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Understanding wind chill and the polar vortex

Cold air now has a near-continuous path southward… and we’re right in that path

We are currently experiencing some of the coldest temperatures in our region since the winter of 2014, and, depending on just how cold it gets during the first part of this week, we may have to go all the way back to the winter of 2007 since we’ve been in a similar deep-freeze. February 2007 saw 16 days with overnight lows colder than -30 C, with several locations reporting temperatures falling below -40 C on one or two nights, but I digress. Since it’s cold, I thought I would cover a couple of cold topics that have hit the news over the last week or two. The first topic is wind chill.

When we talk about apparent temperature we are taking into account the water vapour that is in the air, wind speed, and the actual air temperature. In the winter we call this measurement wind chill. If we look at the effect of cold temperatures on the human body, one of the first things our bodies do is contract. This pulls blood away from the extremities of our body, conserving it to help keep our core temperature warm. This leads to a couple of things: first, we run a greater risk of frostbite due to a lack of blood supply, and second, we experience an increase in urine output (now you know why you have to go to the bathroom when you get cold).

These are just the effects of cold on the body, but as almost every Canadian knows, as you add in the wind when it’s cold, everything changes. The explorer Paul Siple first introduced the idea of a wind chill factor in 1939. The wind chill factor indicates the enhanced rate at which the body will lose heat to the air. Our bodies help to keep us warm in the winter by trapping a thin layer of air near the surface of our skin. When it is windy, this thin layer is taken away and additional heat from our bodies is released to try and recreate this layer. This process repeats itself over and over; the higher the wind speed and the colder it is, the faster it goes. In addition to this, moisture from our bodies is being evaporated — a process that uses up more heat from our bodies. A formula was developed to calculate the rate of heat lost around 1970 and in 2001 the wind chill formula was revised into what we see and hear about today.

Factors that still can’t be built into the formula for calculating wind chill include a person’s physical activity, the sun’s intensity and the protective clothing being worn. All of these things can decrease the cooling effect of those cold winter winds and this is where the problem seems to arise. Some people are arguing that wind chill values are not very good due to these variables. While you could take this argument, I do believe that wind chill values have a place in helping to determine just how cold it feels outside. What I have an issue with is in how the media uses and reports wind chill.

The biggest problem is that they often don’t really understand how wind chill works and they tend to apply wind chill to inanimate objects like your vehicle. It just doesn’t work that way. Objects can only get as cold as the air temperature. If the wind chill indicates that it feels like -45 C but the air temperature is -25 C, then the coldest an object can get is -25 C; this includes people. What the -45 C means is that you will be losing heat from exposed areas at a rate equivalent to an air temperature that is -45 C, but once you hit -25 C the object cannot get any colder. So, your car might cool off quicker, but it won’t drop below what the air temperature is.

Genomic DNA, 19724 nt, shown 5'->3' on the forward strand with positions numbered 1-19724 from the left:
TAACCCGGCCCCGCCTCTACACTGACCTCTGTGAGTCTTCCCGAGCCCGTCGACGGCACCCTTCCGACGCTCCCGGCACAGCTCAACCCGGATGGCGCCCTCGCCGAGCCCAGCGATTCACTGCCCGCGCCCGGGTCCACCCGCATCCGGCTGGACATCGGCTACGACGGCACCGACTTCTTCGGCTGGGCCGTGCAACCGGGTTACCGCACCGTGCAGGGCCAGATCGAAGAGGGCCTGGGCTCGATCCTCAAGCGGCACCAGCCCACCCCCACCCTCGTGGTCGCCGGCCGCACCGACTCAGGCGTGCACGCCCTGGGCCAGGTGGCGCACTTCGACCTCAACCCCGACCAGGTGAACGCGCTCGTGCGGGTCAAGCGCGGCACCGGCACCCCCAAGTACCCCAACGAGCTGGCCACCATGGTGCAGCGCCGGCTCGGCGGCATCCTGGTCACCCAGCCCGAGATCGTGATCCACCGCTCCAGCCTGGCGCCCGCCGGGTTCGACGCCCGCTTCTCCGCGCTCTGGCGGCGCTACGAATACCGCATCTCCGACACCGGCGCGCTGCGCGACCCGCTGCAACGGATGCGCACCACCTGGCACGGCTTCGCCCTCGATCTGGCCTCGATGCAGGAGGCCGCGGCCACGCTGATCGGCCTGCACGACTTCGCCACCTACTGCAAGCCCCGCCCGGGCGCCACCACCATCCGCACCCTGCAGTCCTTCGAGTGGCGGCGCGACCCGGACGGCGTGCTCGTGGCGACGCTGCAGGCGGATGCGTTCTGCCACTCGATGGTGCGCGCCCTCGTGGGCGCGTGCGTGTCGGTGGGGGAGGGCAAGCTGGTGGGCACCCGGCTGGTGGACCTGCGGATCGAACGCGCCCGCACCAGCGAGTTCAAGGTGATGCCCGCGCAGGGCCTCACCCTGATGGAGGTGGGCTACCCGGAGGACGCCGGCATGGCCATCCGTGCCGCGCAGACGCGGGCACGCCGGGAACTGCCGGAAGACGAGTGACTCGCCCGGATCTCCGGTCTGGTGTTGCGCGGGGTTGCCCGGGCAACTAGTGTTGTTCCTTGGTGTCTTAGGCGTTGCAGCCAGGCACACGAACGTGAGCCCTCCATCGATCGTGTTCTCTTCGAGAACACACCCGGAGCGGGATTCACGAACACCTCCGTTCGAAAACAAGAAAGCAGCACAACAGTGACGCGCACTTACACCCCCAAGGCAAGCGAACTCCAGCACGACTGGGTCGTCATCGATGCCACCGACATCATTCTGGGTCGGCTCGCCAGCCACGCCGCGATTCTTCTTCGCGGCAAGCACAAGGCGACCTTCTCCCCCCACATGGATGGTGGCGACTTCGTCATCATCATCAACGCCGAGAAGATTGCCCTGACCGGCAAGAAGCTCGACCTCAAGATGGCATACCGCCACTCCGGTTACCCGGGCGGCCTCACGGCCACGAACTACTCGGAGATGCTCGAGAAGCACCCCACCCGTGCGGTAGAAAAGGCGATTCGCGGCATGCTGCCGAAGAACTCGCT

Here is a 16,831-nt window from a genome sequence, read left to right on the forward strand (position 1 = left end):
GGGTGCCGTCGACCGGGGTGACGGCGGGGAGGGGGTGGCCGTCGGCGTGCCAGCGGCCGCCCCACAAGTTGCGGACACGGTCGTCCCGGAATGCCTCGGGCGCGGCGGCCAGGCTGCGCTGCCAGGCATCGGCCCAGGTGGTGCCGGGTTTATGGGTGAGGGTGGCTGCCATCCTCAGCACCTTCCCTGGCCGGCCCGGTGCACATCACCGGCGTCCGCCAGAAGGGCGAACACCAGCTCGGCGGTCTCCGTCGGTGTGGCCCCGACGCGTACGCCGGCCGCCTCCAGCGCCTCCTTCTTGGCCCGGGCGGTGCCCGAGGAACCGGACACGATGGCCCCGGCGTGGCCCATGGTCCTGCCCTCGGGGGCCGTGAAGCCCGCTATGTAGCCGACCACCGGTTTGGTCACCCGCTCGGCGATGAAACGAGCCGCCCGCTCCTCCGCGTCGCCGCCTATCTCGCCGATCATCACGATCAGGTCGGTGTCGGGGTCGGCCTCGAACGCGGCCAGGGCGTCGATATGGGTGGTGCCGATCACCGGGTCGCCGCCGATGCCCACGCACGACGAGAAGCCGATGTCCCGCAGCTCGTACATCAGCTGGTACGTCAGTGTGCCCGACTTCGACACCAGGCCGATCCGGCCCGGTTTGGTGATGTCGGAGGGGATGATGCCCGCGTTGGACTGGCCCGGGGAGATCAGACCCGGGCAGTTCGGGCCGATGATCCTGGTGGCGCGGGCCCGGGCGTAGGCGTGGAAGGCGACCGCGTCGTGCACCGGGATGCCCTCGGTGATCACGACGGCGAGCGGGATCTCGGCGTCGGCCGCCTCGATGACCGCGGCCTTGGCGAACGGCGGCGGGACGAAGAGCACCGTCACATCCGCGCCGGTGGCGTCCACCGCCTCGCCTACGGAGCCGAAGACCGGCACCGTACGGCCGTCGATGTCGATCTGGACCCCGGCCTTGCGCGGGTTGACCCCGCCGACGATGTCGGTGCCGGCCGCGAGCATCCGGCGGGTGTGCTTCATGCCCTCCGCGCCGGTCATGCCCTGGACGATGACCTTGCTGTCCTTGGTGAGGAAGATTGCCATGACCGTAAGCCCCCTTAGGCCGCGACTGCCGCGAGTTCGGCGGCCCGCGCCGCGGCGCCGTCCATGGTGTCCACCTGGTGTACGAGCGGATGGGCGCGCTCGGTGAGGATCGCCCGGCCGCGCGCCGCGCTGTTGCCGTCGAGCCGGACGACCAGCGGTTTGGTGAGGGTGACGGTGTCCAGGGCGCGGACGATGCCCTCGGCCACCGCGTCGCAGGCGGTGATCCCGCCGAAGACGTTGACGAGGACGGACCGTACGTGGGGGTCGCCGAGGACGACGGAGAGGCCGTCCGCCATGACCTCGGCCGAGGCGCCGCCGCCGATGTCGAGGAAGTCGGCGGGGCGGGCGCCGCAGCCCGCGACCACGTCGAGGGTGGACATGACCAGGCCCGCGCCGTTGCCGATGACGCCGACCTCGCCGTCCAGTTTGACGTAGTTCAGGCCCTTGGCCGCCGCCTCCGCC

Split vortices

The second cold topic I want to revisit is the polar or arctic vortex. Just like last winter, and the winter of 2013-14, this weather phenomenon is making its presence felt once again across much of Eastern and Central Canada, along with the north-central and northeastern U.S.

A polar vortex is a large area of circulation (low pressure) in the upper atmosphere that is centred near both poles and tends to be the strongest in the winter. The counterclockwise flow around this region in the Northern Hemisphere means that the atmosphere is flowing from west to east. The stronger the air flowing around the vortex, the more circular the vortex tends to be. If the flow weakens, the shape of the vortex tends to get distorted and we start to see large ridges and troughs form. In some cases, these troughs and ridges can become elongated enough that the vortex breaks into two separate circulations; this is what has happened this year. It happened because of a sudden stratospheric warming event that occurred over the high Arctic in late December, which saw temperatures high above the Arctic spike by more than 50 C. This temperature spike then propagated downward over the first couple of weeks of January and disrupted the vortex, causing it to split.

One of these two vortices has taken up residence over northern Quebec, allowing cold air to have an almost continuous path to drop southward. The unfortunate part of this setup is that Manitoba is almost right in the centre of the cold path. The big question is, just how long will this setup last? The answer: Hard to say. In previous years this type of setup has lasted for up to two months. The current mid- to long-range forecasts call for it to break down in early February, but it will take until late February for the colder-than-average air to either warm up or get scoured out of western North America. So be prepared for more cold temperatures, as winter is not quite done yet!

About the author

Co-operator contributor

Daniel Bezte is a teacher by profession with a BA (Hon.) in geography, specializing in climatology, from the U of W. He operates a computerized weather station near Birds Hill Park.


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